Kentucky Republican Sen. Rand Paul won the Conservative Political Action Conference straw poll for the third year in a row, but the real action was in second place, where Wisconsin Gov. Scott Walker took the honors.
Paul’s victory, with 26% percent of the vote, was widely expected due to the throngs of young, libertarian-minded attendees. (He won 25% of the vote in 2013 and 31% in 2014.) But Walker’s second-place win showed the Midwesterner’s growing credibility among conservatives.
In securing 21% of the vote, Walker is sure to ignite more buzz as he seeks to appeal to both the party’s wealthy elite and its conservative base. Former Florida Gov. Jeb Bush may be dominating the fundraising primary, but Walker is picking up support among the party’s grassroots.
Walker’s continued rise has only pressured the more moderate Chris Christie, who placed 10th with the unfriendly audience and is finding his path to the nomination narrowed by Walker and Bush.
Texas Sen. Ted Cruz, whose fiery brand of conservatism appeals particularly to the CPAC attendee, placed third with 12% of the vote.
But the straw poll’s results are hardly predictive of the GOP primaries, providing only a murky window into the polarized political party. Only registered attendees are provided a code with which to vote, turning campaign staffers and volunteers into temporary travel agents.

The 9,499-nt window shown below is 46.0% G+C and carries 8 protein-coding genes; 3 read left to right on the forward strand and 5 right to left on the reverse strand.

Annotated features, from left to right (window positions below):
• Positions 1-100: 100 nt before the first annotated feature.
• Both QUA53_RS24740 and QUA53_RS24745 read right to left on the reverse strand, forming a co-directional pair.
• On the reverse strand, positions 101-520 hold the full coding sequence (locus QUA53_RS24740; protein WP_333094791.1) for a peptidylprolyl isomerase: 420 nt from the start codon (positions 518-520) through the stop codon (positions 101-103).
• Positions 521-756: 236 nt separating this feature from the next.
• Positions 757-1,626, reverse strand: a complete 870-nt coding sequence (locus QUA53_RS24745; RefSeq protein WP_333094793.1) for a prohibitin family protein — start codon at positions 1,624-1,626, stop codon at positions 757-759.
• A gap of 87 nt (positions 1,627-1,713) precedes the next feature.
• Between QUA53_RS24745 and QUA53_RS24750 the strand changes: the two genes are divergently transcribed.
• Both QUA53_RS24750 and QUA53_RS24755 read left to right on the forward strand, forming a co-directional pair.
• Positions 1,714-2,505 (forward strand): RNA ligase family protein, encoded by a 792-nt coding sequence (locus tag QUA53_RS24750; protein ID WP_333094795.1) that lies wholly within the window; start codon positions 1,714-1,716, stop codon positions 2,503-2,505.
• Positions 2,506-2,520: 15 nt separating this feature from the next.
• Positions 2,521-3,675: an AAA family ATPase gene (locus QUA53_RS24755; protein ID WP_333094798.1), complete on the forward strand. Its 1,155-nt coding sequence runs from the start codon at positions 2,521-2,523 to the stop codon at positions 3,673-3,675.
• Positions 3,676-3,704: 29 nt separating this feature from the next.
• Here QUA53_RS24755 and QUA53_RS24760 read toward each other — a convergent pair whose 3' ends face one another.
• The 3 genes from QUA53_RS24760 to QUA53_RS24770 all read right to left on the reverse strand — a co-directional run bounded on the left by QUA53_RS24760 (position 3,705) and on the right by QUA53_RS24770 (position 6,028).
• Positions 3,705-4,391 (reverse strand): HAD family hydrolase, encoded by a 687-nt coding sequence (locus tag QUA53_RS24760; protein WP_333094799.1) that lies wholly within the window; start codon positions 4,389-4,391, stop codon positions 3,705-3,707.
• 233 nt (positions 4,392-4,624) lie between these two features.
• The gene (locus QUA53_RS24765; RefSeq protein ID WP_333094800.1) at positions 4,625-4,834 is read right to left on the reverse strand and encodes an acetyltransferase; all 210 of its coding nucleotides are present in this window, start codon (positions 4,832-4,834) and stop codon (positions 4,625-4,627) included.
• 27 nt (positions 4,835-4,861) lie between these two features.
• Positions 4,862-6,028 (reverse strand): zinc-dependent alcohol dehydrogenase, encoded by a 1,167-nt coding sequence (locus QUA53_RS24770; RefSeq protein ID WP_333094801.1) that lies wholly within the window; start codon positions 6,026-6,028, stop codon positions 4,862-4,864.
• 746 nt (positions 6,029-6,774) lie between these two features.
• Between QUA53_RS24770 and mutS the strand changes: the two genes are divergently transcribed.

Bush came in fifth with 8% of the vote. He faced a skeptical crowd at CPAC, where the conservative base views the Bush heir as an establishment figure backed by Washington D.C.’s power brokers. Many view his support of the Common Core education standards and immigration reform with suspicion, and his appearance on Friday punctuated was by heckles and jeers.
Busing in supporters to pack the audience and juice the vote in the straw poll is a longstanding CPAC tradition. On Friday crowds of young students descended on the Convention Center, bused in by Bush allies who helped them obtain passes to the conference when he spoke.
Paul and Cruz’s PACs organized discounted registrations and hotel rooms nearby for young attendees, who play an outsized role in swaying the poll’s results.
Jeb’s fifth place finish, despite a coordinated effort to boost his support, highlights a central challenge of his campaign: convincing conservatives that he is one of them. Bush aides believe that once the candidate has time to share his record in Florida that conservatives will warm to him.
Bush will travel to Iowa next week for the first time this cycle, where he is expected to receive another wary reception.
The poll surveyed 3007 CPAC attendees between Wednesday and Saturday, a 22% increase over the previous year. Nearly half the voters were ages 18 to 25, indicating a heavy presence on college-age Republicans. Walker, whose son Matt is Midwest vice chairman for the College Republican National Committee, relied heavily on the student vote.